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At the Chicago Art Institute Garden Party PC: Kirin Upadhyay

 

My Perfect Morning

The alarm only gets to blare for a second before my hand reflexively reaches out to shut it off. Even in my half-asleep state I know I only have a minute to decide if I’m going to set the snooze or blink the sleep out of my eyes before slipping back into sweet sleep.

I decide on the blinking. It’s Monday and I’m refreshed from the weekend. The world is still dark, but my eyes adjust quickly and I work up the gumption to pull back the covers so I can change. My limbs have that jelly feeling from not having moved in a full eight hours so it’s time to get the blood flowing through them again.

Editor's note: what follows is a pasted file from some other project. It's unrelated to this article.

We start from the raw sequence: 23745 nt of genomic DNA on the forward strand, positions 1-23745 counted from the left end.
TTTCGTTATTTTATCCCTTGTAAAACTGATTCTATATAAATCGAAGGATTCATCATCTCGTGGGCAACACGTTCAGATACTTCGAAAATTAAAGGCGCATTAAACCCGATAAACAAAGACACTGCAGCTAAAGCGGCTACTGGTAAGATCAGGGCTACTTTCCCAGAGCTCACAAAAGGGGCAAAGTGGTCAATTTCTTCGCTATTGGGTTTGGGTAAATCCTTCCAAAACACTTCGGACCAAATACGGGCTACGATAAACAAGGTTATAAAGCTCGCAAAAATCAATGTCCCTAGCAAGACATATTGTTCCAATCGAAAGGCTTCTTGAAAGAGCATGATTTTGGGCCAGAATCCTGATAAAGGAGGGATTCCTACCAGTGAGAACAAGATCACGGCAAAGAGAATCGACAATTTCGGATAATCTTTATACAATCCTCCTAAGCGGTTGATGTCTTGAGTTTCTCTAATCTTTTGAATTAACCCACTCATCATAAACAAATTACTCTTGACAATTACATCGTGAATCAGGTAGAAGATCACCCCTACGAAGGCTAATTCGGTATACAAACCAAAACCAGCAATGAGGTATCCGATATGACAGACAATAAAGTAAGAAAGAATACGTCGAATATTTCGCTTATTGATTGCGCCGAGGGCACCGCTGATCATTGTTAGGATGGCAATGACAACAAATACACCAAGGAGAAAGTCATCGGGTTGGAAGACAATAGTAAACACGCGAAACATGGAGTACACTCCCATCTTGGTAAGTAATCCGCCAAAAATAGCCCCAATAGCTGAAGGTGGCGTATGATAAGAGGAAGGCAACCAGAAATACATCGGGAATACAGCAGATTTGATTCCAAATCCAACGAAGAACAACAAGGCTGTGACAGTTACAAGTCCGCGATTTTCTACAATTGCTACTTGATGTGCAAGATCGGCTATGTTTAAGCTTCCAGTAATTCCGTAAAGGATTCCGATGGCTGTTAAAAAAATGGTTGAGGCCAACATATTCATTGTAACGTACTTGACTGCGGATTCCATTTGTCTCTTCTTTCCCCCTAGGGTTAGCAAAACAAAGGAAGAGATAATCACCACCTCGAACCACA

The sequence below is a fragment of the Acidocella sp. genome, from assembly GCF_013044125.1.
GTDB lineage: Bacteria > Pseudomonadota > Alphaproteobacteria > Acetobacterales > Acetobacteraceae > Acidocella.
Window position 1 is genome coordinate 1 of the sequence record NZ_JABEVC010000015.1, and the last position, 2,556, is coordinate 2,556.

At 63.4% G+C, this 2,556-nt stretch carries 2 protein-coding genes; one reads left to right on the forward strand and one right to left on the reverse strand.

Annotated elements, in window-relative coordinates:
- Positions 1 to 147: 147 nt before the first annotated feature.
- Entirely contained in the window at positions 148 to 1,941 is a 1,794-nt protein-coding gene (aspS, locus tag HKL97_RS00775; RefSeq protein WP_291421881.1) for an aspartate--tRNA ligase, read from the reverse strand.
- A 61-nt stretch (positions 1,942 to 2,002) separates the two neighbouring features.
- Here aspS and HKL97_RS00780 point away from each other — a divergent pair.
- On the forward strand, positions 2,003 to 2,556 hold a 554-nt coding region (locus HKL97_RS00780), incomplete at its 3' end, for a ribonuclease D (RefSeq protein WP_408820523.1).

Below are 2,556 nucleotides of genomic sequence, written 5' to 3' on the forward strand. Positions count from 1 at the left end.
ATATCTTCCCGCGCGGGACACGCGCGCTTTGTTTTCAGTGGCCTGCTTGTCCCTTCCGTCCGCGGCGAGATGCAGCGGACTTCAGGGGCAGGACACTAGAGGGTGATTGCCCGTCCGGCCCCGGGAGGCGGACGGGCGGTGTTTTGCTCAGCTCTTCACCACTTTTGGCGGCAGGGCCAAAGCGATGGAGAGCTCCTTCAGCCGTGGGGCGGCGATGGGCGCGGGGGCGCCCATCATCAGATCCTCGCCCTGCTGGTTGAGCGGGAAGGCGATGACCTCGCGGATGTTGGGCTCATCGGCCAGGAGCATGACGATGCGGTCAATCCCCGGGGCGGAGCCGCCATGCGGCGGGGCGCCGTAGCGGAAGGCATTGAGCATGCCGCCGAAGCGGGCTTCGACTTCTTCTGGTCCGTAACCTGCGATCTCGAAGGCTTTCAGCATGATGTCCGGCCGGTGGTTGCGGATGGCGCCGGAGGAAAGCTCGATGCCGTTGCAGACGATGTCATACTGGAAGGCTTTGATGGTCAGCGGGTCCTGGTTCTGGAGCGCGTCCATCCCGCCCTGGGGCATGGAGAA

I pull on my gym gear with sleepy fingers, grab my headphones and head out. It’s a full body circuit today. Sprints, weights, jumps, repeat. Before I know it, I’m flushed, sweaty, fully awake, and in the shower. A cold shower. My body hasn’t had the time to cool off from it’s early activity so I force the issue. 

Upon exiting, it’s all creams, lotions, sunscreen, and makeup until I feel silky and glamorous enough to take on another day. My body has moved, now time to make my mind move for a few minutes. I open my notebook to practice a few minutes of Greek and a few of Mandarin. If I don’t practice my languages I’ll lose them. But now I’ve worked up an appetite. 

I set the kettle on for french press coffee, and prep the rest of my meal. Avocado, egg, and goat cheese on sourdough toast with some salt, pepper, and spice to taste. My coffee is cool enough to drink now so I pick up the book I’m in the middle of at the moment and read for a little while. If an idea strikes me, I may do some writing as well.